A couple of tools available on GitHub to keep crypto-miners out of your containers.

A couple of high-profile container breaches have shown that lax security can be a real gold mine for hackers.

Tesla’s, for starters, began with a Kubernetes misconfiguration. The team left the admin console control panel open — without a password.

“There’s a lot of hackers who get in then deploy crypto-mining tools. They’re basically using Tesla’s resources to mine for coins,” says Kashif Zaidi, principal consultant at Aqua Security. In a Jenkins breach, a misconfig was money in the bank. “They made three million dollars, then those guys could afford to buy a Tesla.”

Zaidi discussed these notable crypto-jacking breaches using container technologies and general vulnerabilities in a container environment at a recent meetup hosted by Nebulaworks. The Docker Hub breach happened under a similar situation. Hackers found images that had backdoor access so when people deployed those images, hackers were notified, then they could log on and deploy crypto-mining tools.

“These are major examples, but if you Google container breaches you’ll find there’s so many examples of people getting hacked and they’re all pretty much doing crypto mining tools,” Zaidi says. “It’s easy and it is really untraceable. The coin goes somewhere and someone makes money.”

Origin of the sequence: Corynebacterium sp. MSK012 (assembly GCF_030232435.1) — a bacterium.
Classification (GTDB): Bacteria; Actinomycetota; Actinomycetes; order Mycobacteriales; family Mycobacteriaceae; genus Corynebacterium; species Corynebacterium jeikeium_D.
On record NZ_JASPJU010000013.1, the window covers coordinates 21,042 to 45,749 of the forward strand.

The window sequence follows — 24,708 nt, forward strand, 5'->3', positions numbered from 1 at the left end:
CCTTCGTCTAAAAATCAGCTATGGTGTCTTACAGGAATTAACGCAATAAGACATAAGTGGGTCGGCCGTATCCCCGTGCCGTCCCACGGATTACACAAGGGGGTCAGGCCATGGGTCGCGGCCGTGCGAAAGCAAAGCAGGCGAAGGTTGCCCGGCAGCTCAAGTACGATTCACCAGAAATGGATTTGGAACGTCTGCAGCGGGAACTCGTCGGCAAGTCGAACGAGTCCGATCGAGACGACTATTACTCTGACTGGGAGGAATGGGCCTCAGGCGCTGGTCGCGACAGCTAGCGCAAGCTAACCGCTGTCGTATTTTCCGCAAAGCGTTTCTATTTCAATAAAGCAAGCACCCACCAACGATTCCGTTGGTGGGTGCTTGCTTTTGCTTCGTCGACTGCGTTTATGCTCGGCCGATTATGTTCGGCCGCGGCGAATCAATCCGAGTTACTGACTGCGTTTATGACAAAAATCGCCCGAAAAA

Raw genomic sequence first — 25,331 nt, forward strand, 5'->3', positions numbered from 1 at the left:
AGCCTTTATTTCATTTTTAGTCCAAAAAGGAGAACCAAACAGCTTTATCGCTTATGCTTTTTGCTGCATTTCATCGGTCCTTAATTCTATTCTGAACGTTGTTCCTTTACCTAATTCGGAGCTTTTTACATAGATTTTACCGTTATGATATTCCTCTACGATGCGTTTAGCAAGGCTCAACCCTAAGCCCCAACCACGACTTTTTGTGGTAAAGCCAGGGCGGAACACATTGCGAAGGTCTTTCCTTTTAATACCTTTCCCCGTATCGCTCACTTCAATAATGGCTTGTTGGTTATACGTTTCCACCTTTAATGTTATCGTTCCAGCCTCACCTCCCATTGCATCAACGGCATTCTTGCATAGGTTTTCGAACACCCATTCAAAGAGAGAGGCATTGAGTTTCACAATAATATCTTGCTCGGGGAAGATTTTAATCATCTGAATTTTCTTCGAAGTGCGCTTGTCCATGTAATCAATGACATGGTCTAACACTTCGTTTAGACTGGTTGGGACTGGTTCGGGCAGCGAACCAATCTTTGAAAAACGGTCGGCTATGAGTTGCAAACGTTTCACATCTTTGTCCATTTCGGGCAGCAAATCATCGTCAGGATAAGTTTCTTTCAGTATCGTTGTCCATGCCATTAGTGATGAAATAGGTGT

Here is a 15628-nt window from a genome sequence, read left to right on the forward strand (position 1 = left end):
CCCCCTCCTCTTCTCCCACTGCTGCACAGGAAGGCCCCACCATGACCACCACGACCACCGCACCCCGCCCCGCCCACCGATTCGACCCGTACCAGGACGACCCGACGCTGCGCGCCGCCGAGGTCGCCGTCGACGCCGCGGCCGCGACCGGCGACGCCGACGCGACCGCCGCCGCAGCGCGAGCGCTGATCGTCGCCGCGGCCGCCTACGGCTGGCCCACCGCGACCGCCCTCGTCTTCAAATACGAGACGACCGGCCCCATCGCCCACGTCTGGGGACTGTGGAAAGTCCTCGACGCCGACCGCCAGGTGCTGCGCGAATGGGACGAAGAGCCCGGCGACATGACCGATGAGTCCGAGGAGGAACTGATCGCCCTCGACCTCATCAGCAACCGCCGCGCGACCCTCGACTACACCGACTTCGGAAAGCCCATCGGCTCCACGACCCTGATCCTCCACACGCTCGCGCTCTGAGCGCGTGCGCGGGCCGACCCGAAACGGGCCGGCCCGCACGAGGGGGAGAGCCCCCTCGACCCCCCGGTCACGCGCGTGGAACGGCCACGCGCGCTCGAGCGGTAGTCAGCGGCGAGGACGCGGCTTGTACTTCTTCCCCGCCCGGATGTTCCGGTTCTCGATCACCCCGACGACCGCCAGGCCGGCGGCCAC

Security is best introduced at build time, he says. “The best practice to integrate with your CI/CD to introduce security early on.” That way you’ll avoid having to drop everything to fix it.

What’s another way can you avoid becoming the next cash cow for hackers? Monitor, monitor, monitor. A survey found that 92 percent of IT and security professionals reported concerns about security risks due to misconfiguration. Despite that, fewer than a third are continuously monitoring for misconfiguration. And while 82 percent reported security and compliance incidents due to cloud infrastructure misconfiguration, few companies have automated remediation processes that can prevent them.

Tools you can use

Zaidi says that Kube Bench, a Go application available on GitHub and developed by Aqua, can help change that. The application that checks whether Kubernetes is deployed according to security best practices. It runs the checks documented the CIS Kubernetes Benchmark and tests are configured with YAML files, making it easy to update as test specifications evolve.

MicroScanner is another tool Aqua developed and available on GitHub that lets you check your container images for vulnerabilities. If your image has any known high-severity issue, MicroScanner can fail the image build, making it easy to include as a step in your CI/CD pipeline.

Catch the whole hour-long presentation below.

Cover photo // CC BY NC